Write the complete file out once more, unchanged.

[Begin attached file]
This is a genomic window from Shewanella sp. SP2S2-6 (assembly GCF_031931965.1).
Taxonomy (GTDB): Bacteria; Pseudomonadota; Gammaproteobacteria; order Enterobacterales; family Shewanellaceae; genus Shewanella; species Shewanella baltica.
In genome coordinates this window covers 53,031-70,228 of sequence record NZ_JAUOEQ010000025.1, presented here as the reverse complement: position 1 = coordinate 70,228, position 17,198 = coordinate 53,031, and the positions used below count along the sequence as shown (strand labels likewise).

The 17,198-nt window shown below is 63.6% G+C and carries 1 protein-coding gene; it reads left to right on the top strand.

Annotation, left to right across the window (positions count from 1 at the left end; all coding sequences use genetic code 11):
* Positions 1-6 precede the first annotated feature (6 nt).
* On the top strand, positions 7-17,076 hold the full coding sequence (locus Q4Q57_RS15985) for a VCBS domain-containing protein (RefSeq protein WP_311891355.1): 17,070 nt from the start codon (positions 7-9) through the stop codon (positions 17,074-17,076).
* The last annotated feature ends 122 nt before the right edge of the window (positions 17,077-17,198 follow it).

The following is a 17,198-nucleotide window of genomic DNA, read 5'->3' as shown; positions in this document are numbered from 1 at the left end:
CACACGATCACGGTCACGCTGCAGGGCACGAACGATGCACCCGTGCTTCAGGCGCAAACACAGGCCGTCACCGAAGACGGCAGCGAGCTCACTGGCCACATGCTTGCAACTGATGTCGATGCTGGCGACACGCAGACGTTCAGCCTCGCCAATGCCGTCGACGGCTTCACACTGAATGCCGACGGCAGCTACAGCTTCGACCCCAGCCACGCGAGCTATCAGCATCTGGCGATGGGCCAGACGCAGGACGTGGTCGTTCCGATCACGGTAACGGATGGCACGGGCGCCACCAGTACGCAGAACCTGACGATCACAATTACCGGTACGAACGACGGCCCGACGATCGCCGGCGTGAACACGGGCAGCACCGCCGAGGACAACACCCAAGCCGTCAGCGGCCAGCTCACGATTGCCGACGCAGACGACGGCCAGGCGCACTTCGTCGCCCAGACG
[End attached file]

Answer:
This is a genomic window from Shewanella sp. SP2S2-6 (assembly GCF_031931965.1).
Taxonomy (GTDB): Bacteria; Pseudomonadota; Gammaproteobacteria; order Enterobacterales; family Shewanellaceae; genus Shewanella; species Shewanella baltica.
In genome coordinates this window covers 53,031-70,228 of sequence record NZ_JAUOEQ010000025.1, presented here as the reverse complement: position 1 = coordinate 70,228, position 17,198 = coordinate 53,031, and the positions used below count along the sequence as shown (strand labels likewise).

The 17,198-nt window shown below is 63.6% G+C and carries 1 protein-coding gene; it reads left to right on the top strand.

Annotation, left to right across the window (positions count from 1 at the left end; all coding sequences use genetic code 11):
* Positions 1-6 precede the first annotated feature (6 nt).
* On the top strand, positions 7-17,076 hold the full coding sequence (locus Q4Q57_RS15985) for a VCBS domain-containing protein (RefSeq protein WP_311891355.1): 17,070 nt from the start codon (positions 7-9) through the stop codon (positions 17,074-17,076).
* The last annotated feature ends 122 nt before the right edge of the window (positions 17,077-17,198 follow it).

The following is a 17,198-nucleotide window of genomic DNA, read 5'->3' as shown; positions in this document are numbered from 1 at the left end:
CACACGATCACGGTCACGCTGCAGGGCACGAACGATGCACCCGTGCTTCAGGCGCAAACACAGGCCGTCACCGAAGACGGCAGCGAGCTCACTGGCCACATGCTTGCAACTGATGTCGATGCTGGCGACACGCAGACGTTCAGCCTCGCCAATGCCGTCGACGGCTTCACACTGAATGCCGACGGCAGCTACAGCTTCGACCCCAGCCACGCGAGCTATCAGCATCTGGCGATGGGCCAGACGCAGGACGTGGTCGTTCCGATCACGGTAACGGATGGCACGGGCGCCACCAGTACGCAGAACCTGACGATCACAATTACCGGTACGAACGACGGCCCGACGATCGCCGGCGTGAACACGGGCAGCACCGCCGAGGACAACACCCAAGCCGTCAGCGGCCAGCTCACGATTGCCGACGCAGACGACGGCCAGGCGCACTTCGTCGCCCAGACG